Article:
Firstly of the hurricane season, Miami-Dade’s sea degree technique is underway

MIAMI BEACH, Fla. – All the water. It’s exactly what makes life in South Florida so attractive, but it also poses one of the greatest threats to communities.

Earlier this year, Miami-Dade Mayoress Daniella Levine Cava announced the county’s new sea level rise strategy, an ambitious plan to stay one step ahead of sea level rise – and ultimately those severe flooding events.

“Now we have the ability to look into the future and project sea-level rise and see the consequences, and plan and design,” said Jim Murley, Miami-Dade’s chief resilience officer. “These are billion-dollar projects.”

Murley says the main focus when it comes to sea level rise isn’t directly on the coast – they’re actually inland areas.

“Our number one priority in working with the state and federal government is updating the basic regional drainage system,” he said.

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Canals that carry water to the coast now need an updated design and improved pumps to handle rainwater and tidal flooding.

“The original design was that the inland water would be a foot and a half higher than the water in the bay,” Murley said. “So the water flows downhill and we had a good sewage system. The sea level has risen four inches since Hurricane Andrew. “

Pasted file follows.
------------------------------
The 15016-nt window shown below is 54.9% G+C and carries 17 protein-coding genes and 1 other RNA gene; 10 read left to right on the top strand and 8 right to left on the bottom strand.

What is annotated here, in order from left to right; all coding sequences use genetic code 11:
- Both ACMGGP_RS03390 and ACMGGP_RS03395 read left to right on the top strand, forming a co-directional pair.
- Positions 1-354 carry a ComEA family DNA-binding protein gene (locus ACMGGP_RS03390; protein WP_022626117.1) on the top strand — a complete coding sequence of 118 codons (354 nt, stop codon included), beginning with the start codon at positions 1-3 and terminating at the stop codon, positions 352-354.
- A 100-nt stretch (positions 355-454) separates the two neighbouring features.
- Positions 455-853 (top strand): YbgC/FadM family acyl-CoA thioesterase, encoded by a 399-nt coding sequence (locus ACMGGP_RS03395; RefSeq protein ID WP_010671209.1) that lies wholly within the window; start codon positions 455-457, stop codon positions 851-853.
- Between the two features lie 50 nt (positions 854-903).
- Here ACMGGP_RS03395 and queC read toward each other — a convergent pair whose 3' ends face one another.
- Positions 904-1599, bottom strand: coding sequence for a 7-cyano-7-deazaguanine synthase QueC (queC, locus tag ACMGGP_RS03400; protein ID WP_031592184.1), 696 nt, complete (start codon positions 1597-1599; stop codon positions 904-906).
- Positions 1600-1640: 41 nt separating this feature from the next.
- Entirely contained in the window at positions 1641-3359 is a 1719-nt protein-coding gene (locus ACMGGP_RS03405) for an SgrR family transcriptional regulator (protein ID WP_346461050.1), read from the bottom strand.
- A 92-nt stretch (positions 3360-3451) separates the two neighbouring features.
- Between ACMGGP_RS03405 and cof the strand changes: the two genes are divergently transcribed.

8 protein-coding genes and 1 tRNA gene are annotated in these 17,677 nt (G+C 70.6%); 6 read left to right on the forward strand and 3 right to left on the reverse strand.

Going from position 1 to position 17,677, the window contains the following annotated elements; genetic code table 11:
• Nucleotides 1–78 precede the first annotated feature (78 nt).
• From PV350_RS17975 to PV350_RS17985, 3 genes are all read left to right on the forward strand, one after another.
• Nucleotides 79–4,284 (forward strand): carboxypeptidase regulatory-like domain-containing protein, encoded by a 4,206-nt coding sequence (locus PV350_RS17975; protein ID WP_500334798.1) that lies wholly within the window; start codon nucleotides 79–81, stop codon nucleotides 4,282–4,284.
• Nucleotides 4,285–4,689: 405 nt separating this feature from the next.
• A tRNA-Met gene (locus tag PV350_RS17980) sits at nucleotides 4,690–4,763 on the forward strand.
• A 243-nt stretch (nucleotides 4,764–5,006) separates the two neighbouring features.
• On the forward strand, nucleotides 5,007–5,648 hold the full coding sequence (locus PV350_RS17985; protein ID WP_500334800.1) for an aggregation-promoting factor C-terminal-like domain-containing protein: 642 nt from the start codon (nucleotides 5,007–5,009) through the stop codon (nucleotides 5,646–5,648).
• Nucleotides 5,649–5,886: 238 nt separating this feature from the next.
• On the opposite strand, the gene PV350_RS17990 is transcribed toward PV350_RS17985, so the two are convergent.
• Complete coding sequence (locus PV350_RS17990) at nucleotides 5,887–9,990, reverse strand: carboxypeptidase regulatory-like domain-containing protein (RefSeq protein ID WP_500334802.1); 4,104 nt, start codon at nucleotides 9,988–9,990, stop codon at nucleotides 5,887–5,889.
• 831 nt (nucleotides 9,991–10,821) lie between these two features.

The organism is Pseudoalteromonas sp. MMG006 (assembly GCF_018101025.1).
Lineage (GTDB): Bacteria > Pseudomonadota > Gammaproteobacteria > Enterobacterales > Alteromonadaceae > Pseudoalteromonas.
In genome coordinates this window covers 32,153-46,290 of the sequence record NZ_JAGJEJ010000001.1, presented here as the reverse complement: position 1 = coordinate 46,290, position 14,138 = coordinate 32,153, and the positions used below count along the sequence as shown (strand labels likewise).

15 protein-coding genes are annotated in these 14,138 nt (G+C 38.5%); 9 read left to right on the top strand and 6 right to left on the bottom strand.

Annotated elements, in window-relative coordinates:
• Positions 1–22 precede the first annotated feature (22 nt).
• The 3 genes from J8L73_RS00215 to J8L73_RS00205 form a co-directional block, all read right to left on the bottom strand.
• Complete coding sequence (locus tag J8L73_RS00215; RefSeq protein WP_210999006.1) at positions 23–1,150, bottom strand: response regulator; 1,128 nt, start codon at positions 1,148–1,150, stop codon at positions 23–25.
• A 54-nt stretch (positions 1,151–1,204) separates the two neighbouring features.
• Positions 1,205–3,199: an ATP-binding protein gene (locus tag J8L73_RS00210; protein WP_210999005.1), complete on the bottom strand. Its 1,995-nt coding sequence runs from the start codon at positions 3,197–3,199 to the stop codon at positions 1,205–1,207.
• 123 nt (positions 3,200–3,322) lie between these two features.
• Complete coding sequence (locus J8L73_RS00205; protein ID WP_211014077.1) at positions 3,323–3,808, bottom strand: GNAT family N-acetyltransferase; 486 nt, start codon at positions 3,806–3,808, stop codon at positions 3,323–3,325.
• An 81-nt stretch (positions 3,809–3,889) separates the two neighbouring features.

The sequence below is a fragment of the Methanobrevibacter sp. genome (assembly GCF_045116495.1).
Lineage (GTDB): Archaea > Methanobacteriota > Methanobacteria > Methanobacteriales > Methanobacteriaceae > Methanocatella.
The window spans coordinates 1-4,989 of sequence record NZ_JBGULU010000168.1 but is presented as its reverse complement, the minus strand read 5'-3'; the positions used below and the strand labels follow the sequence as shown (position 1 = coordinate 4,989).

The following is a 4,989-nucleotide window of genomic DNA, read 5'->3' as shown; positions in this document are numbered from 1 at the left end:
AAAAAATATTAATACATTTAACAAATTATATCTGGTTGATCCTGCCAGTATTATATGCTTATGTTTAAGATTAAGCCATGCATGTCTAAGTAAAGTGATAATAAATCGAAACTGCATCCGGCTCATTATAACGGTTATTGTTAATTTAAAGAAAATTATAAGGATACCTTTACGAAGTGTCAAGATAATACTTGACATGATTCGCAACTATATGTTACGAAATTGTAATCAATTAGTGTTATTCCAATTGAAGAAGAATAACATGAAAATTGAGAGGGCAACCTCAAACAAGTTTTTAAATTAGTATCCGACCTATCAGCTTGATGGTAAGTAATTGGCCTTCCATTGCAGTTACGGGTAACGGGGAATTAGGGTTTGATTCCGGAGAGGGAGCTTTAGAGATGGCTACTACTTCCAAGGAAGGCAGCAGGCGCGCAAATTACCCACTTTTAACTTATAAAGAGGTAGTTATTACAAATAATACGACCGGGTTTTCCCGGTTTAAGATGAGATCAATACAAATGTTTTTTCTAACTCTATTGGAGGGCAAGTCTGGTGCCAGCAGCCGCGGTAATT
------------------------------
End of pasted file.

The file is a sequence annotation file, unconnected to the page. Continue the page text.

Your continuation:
People who live in certain neighborhoods say that tidal events can bring water almost all the way to their doors.

“When the king’s tide comes in, the whole street is flooded and it’s just a mess,” said one.

A frontline community in South Florida has already invested millions in innovations to protect roads from flooding.

“The people who are laying the foundation here are the city of Miami Beach,” Murley said. “They’re out there, they’re getting this impact off the mainland.”

Miami Beach’s new pumping systems and elevated streets have had an impact on several neighborhoods, including parts of West Avenue where Tim Carr lives.

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“A lot of good has come out, for example, you’ll see we don’t flood anymore,” said Carr.

But in areas like the Palm and Hibiscus Islands, some neighbors’ homes stayed a few feet below the streets as many streets were raised.

“There is a lot of controversy over how much are you actually increasing in this process?” Said Carr.

The county is now seeking help for residents to fund changes like elevating or flooding their homes – just another example, Murley says, of how everyone is together.

“We are beginning the long process of preparing for sea level rise and the investments that will protect our property and people,” said Murley.

Among the other priorities: getting people out of endangered sewer systems, securing critical facilities in the district and gaining access to safe and affordable housing. But it’s a long and costly to-do list.

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